$ git clone https://github.com/rbenv/ruby-build.git "(rbenv root)"/plugins/ruby-build

This is already done with the homebrew installation. There is one important step that must be done in the homebrew installation, as in the Linux installation. You must add the rbenv shims to your path. In order to do that, when your shell starts, you have to evaluate the following command (which will in turn add the rbenv shims to the beginning of your $PATH):

$ vim ~/.bash_profile
eval "$(rbenv init -)"
$ source ~/.bash_profile

Now when you run echo $PATH, you will see the rbenv shims:

$ echo $PATH
/Users/viggy/.rbenv/shims:

Now check your ruby version and it will reflect the rbenv ruby installed:

ruby -v
ruby 2.6.0p0 
Respondent: Daniel Viglione

Solution #18:

I came to the same problem.
Fixed this by run the rbenv global command with sudo.
I think it was something permission problem.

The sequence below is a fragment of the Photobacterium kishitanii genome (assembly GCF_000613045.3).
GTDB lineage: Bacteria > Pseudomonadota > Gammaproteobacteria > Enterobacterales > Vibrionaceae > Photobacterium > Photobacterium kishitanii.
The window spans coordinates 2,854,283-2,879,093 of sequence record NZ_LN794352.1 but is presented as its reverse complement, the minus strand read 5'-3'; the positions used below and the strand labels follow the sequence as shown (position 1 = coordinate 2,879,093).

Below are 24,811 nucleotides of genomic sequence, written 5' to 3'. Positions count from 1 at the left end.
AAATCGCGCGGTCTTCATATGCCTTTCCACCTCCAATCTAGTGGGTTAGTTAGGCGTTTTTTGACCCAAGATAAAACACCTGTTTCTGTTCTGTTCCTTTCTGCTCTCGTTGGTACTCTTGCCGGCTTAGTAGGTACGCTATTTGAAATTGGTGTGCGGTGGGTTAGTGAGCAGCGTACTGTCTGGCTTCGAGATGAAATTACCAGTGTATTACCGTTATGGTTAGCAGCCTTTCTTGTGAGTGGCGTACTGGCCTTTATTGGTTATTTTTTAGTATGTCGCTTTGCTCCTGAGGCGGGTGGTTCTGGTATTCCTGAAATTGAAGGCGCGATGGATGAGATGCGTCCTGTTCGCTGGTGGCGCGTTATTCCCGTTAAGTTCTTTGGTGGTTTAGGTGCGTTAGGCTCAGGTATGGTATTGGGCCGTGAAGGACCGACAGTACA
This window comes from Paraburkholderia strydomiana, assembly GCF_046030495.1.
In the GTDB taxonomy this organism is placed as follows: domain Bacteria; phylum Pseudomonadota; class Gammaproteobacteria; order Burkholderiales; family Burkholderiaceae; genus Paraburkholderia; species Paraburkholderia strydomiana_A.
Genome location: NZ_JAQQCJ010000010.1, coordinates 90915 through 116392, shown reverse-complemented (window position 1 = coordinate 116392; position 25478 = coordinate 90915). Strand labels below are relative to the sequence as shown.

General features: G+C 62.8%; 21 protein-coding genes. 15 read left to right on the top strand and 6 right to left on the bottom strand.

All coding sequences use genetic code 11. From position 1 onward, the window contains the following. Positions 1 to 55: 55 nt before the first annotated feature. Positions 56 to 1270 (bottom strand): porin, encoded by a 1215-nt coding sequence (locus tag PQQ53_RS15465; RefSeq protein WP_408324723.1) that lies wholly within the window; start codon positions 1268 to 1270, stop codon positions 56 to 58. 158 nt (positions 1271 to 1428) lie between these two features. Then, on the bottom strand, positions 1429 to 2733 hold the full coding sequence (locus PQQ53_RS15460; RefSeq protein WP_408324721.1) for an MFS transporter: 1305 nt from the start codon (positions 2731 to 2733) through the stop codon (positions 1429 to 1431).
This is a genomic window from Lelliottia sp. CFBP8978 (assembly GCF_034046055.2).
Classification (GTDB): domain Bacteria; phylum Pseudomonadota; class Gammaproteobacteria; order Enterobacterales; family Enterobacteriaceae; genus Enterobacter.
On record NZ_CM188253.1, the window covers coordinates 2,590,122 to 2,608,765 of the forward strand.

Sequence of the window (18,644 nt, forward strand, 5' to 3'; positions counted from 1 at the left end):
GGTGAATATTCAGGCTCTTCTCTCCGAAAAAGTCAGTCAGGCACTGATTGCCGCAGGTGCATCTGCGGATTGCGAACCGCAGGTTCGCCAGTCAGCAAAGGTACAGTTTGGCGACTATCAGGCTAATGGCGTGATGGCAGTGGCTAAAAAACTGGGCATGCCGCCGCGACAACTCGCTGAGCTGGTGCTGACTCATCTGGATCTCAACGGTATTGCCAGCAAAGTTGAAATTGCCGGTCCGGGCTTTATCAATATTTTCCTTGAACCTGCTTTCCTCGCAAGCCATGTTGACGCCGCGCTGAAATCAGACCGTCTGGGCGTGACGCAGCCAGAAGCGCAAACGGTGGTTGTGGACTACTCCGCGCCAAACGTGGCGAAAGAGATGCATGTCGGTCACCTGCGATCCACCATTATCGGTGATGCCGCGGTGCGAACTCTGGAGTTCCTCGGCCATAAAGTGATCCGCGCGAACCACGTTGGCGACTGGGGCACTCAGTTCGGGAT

update:
I finally found the solution.
There was one same file “version” on my mac, which is under /usr/local/Cellar/rbenv/0.3.0/.
I think it was created by mistake occasionally. you should remove it.

Respondent: Vincent

Solution #19:

This happened to me right after I reinstalled rbenv. Apparently I had a .ruby-version file in my home directory, specifying a version that no longer existed. Once I deleted the file, everything worked.

Respondent: John K. Chow

Solution #20:

There a lot of of misleading answers that work. I thought it was worth mentioning the steps from the rbenv README.

  1. $ brew install rbenv
  2. $ rbenv init and follow the instructions it gives you. This is what I got:
~ $ rbenv init
# Load rbenv automatically by appending
# the following to ~/.bash_profile:

eval "$(rbenv init -)"

I updated my ~/.bash_profile

  1. Close terminal and open it again
  2. Verify it’s working correctly by running:
$ curl -fsSL https://github.com/rbenv/rbenv-installer/raw/master/bin/rbenv-doctor | bash
  1. Now just install the version you want by doing: rbenv install <version>
Respondent: Honey

Solution #21:

Linux / Ubuntu Users
Step 1:

$ rbenv versions
  system
  2.6.0
* 2.7.0 (set by /home/User/Documents/sample-app/.ruby-version) #Yours will be different
  2.7.2

Step 2:

$ nano /home/User/Documents/sample-app/.ruby-version

Step 3:

$ ruby -v
ruby 2.7.2p137 (2020-10-01 revision 5445e04352) [x86_64-linux]
Respondent: O’seun Iyadi